Senator Lindsey Graham of South Carolina who had been critical of President Donald Trump’s “very bad and ill conceived policy” is also on record sharply rebuking the pullout. “It is insane to withdraw at this time given the conditions that exist on the ground in Afghanistan. A full withdrawal from Afghanistan is dumber than dirt and devilishly dangerous… President Biden will have, in essence, canceled an insurance policy against another 9/11,” Senator Graham has said. But in more than one, President Biden was stuck with a deadline with the Taliban and other anti-Kabul elements already screaming that Washington stretched the timeline from May to September of 2021.
One of the disturbing aspects of the pullout has to do with the fate of thousands of Afghans and their families who had worked with American and NATO forces and who are bound to be targeted. The Biden administration has maintained that it is working full steam to ensure that these Afghans find a secure place in the United States, if need be in a third country prior to the full processing of their special visas. If the international community is full of apprehension on the fate of women and girl children at the hands of the Taliban, Human Rights Watch has called upon the government in Kabul to release children detained for alleged links with insurgent groups and who are subject to alleged torture by government security forces.
The real question for the Biden administration is whether there will be real peace in Afghanistan for the United States to be continuing its economic, political, and military support; and that too in a context where many lawmakers are not keen on money going down the drain. The optimism of peace and stability is not shared by many key members within the administration. In Paris, U.S. Secretary of State Antony Blinken categorically said the Taliban’s actions are not conducive to establishing peace and that the taking the country by force were “inconsistent” with the goals of establishing peace. “We`re looking very carefully at the situation on the ground in Afghanistan and also looking very hard whether the Taliban is at all serious about peaceful resolution of the conflict,” Blinken said.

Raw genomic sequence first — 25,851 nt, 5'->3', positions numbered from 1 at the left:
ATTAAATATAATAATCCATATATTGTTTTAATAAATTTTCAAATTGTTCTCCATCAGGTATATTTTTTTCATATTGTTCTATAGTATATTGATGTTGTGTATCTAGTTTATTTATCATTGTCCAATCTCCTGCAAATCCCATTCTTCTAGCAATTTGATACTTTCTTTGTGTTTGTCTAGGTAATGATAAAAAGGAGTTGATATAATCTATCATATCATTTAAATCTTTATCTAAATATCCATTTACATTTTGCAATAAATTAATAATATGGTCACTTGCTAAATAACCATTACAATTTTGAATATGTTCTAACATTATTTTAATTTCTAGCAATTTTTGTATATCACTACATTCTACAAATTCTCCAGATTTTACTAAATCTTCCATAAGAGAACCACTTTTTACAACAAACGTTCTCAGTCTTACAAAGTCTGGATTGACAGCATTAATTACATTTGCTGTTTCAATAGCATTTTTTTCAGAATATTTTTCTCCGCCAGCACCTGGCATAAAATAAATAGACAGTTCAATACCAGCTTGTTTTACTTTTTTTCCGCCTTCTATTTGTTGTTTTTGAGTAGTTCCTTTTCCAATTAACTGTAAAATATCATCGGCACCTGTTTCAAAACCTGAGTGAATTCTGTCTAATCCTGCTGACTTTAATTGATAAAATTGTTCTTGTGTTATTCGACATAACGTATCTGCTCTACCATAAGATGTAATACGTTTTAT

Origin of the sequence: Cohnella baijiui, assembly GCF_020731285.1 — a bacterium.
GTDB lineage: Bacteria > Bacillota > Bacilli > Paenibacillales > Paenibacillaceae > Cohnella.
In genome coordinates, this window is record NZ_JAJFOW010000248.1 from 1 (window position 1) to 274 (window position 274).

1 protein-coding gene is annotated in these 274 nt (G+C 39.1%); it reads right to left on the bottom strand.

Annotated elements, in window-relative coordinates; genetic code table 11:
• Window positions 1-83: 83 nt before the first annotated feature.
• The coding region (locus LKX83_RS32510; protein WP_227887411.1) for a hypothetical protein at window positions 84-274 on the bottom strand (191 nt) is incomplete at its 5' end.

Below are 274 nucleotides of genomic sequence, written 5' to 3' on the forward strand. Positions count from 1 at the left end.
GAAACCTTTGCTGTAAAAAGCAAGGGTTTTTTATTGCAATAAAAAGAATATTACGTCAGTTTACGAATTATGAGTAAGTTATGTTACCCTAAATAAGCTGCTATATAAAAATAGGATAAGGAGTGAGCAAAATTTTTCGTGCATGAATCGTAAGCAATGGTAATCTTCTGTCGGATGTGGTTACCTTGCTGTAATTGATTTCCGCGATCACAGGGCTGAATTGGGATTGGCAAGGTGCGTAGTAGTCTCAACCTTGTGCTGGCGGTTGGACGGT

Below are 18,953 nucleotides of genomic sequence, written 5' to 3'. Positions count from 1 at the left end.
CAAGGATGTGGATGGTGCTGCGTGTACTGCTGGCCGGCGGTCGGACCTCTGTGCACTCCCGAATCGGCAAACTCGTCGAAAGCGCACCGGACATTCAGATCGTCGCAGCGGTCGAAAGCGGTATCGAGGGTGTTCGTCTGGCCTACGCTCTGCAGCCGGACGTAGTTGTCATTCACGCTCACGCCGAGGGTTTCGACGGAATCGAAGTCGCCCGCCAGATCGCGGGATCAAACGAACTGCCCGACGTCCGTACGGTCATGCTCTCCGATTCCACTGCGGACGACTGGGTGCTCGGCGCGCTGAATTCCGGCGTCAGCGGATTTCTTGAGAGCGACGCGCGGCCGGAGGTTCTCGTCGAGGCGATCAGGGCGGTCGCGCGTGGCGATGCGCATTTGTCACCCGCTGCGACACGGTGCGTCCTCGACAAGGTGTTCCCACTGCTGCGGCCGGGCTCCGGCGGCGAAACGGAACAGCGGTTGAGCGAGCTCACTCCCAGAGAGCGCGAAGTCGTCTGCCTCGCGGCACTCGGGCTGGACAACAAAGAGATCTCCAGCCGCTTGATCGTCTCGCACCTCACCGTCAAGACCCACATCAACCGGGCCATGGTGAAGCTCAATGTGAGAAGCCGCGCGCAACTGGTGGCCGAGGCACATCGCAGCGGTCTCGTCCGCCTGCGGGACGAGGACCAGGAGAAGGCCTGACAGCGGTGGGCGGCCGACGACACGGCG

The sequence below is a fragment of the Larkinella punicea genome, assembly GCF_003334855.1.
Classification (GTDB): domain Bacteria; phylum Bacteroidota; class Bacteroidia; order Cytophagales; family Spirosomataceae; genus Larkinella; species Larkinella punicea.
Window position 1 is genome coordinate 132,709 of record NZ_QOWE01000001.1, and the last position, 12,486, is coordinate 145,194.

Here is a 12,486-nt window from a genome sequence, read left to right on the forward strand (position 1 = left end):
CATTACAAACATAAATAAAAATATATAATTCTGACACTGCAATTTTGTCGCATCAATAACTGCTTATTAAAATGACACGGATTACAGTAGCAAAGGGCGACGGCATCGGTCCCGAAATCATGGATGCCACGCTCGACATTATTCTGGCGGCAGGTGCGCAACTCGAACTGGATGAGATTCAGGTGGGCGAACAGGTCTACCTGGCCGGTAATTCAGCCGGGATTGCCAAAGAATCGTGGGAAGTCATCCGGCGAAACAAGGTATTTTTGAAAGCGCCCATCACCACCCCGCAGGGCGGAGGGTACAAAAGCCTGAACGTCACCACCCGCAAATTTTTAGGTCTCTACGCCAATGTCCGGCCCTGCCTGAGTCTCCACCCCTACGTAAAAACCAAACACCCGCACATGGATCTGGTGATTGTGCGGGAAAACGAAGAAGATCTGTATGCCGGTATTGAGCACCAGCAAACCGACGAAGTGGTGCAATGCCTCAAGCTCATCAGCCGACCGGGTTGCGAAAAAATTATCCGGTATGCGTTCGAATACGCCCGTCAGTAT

- A former senior journalist in Washington covering North America and United Nations the writer is currently a Professor of Journalism and Mass Communication in the College of Science and Humanities at SRM Institute of Science and Technology, Chennai.